Former secretary of State Henry Kissinger recommended that emergency measures be taken to deal with the intensifying international financial crisis, telling a top-level audience yesterday that "business as usual" no longer can handle the debt problems of poor nations.

Addressing a conference sponsored by Georgetown University's Center for Strategic and International Studies, Kissinger described the crisis in the gravest of terms, warning that "the international situation is no longer a framework for solvency."

Kissinger, who as secretary of State in the Nixon and Ford years never pretended that economics was one of his strong suits, conceded, "I don't know the answers to these problems," but he made it clear that, if nothing new is done except to offer rescheduling of the Third World's debts, "it will lead to an unimaginable loss of confidence" in the existing financial system.

Third World countries had accumulated foreign debts of $540 billion by the end of last year, according to International Monetary Fund Managing Director Jacques de Larosiere at the recent joint annual meeting of the IMF and World Bank in Toronto. Many of these countries, unable to meet their obligations, have petitioned the private banks -- to whom they owe 60 percent of the money -- to reschedule or postpone interest as well as capital repayments.

Kissinger assailed the pattern, which he said was developing, for the creditors to demand that the borrowers "make themselves creditworthy by austerity measures." That, he said, "misunderstands the nature of the developing countries."

And when the IMF demands strict "conditionality" -- the austere terms on which it lends money -- "it only provides an alibi for what many of them would be doing anyway, and in many cases, the cure IMF loans may be worse than the disease."

Another possibility, he said, is that countries borrow from the IMF, never intending to carry out the harsh terms established, and then later these conditions "provide the rallying cry for economic nationalism."

In his brief discussion of the international financial and debt problems, Kissinger seemed to imply that an emergency international conference should be scheduled, out of which "something like Bretton Woods should emerge." That conference, at the end of World War II, established the World Bank and the IMF to guide the world economic system.

The Georgetown conference, which is concerned with threats to the industrial democracies in the 1980s, is being attended by key public officials and business people from Europe, Canada, Japan and the United States. It will conclude tomorrow with discussions of relations with the Soviet Union and China, including a speech by Defense Secretary Caspar Weinberger on "the Soviet threat" during this decade.

In another address yesterday, U.S. Trade Representative Bill Brock said that international financial difficulties are intertwined with trade problems, and that none of the nations represented at the Georgetown conference would be able to reverse protectionist trends unless economic growth can be restored in those countries.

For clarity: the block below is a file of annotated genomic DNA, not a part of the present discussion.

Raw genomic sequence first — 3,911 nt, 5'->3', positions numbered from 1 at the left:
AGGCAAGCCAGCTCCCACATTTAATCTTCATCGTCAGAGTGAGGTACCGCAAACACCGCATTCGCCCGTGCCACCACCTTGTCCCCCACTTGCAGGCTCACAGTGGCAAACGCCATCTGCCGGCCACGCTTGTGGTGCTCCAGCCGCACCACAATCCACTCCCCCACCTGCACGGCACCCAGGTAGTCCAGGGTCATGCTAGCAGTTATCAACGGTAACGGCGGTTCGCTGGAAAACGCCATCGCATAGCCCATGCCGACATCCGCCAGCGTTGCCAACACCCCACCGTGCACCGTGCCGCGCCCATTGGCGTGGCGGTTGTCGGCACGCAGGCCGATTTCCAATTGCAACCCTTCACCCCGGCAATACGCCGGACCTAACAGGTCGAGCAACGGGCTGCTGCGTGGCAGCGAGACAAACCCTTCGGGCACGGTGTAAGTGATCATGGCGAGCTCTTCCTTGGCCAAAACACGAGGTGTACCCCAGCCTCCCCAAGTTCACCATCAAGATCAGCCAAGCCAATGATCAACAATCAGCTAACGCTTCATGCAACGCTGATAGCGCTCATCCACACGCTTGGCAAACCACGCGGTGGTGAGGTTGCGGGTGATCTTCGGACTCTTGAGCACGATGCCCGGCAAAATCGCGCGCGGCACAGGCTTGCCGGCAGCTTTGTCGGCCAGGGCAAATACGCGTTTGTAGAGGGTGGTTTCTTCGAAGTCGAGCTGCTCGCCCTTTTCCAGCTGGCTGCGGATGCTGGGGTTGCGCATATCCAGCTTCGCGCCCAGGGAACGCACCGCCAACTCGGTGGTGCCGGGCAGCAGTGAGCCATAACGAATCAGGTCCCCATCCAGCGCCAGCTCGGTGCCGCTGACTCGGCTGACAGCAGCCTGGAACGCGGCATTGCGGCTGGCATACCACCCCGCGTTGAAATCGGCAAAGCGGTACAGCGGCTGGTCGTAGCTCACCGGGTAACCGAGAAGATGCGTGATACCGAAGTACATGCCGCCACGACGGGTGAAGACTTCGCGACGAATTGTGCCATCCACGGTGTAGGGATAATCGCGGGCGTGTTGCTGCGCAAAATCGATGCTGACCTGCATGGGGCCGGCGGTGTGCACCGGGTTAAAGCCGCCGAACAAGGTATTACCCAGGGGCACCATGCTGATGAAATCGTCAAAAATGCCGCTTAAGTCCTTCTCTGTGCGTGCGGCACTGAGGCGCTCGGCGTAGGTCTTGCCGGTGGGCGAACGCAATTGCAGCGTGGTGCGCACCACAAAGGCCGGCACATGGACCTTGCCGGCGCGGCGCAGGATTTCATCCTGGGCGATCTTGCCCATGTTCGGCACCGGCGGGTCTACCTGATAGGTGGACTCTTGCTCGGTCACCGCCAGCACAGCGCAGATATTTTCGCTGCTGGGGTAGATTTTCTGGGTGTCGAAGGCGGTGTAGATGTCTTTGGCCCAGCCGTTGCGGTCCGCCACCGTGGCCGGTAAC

Brock again assailed proposed "local content" legislation to protect U.S. auto industry jobs, saying it was "one more way to shoot ourselves in the foot." Coincidentally, a report by the Institute for International Economics released here warned that congressional reciprocity bills, also intended in large part to protect the auto industry, would wind up "severely hurting the U.S. economy itself."

Brock stressed the importance of the November ministerial meeting of the General Agreement on Tariffs and Trade in Geneva, where the United States hopes the GATT will agree to set a timetable for establishing international rules governing investment and the export of services -- comparable to rules now in effect for trade.

But he was warned by Sir Roy Denman, the new Common Market ambassador to the United States, that there will not be an easy path to a successful GATT negotiation. "There are dangers" in insisting on "too much litigation in a system that depends so much on conciliation," said Sir Roy. "GATT will never be a Supreme Court" because that would impinge too closely on "delicate areas of sovereignty."

Kissinger brought up the question of the growing international financial crisis at the end of a list of major problems facing the Western World. His inventory included the escalating Middle Eastern situation revolving about Beirut, and a number of economic problems between the United States and Europe, including East-West trade in general, and the Soviet gas pipeline in particular.

On that issue, he supported the administration's sanctions against all companies, including European firms, now making deliveries for the pipeline. Kissinger was sharply critical of "the confrontational reaction" in Europe to the American sanctions. He suggested bluntly that Europe merely wanted to sustain its business relationships, "hiding behind its contractual obligations."

He said the West must be able "to exact a political quid pro quo for economic benefits bestowed on the Soviet Union . . .

"The question raised is fundamental, and I'm not a willing supporter of grain sales either. I don't believe in a boycott of the Soviet system, or that the aim of the West should be to bring that about. But I wouldn't go into mourning if it happened."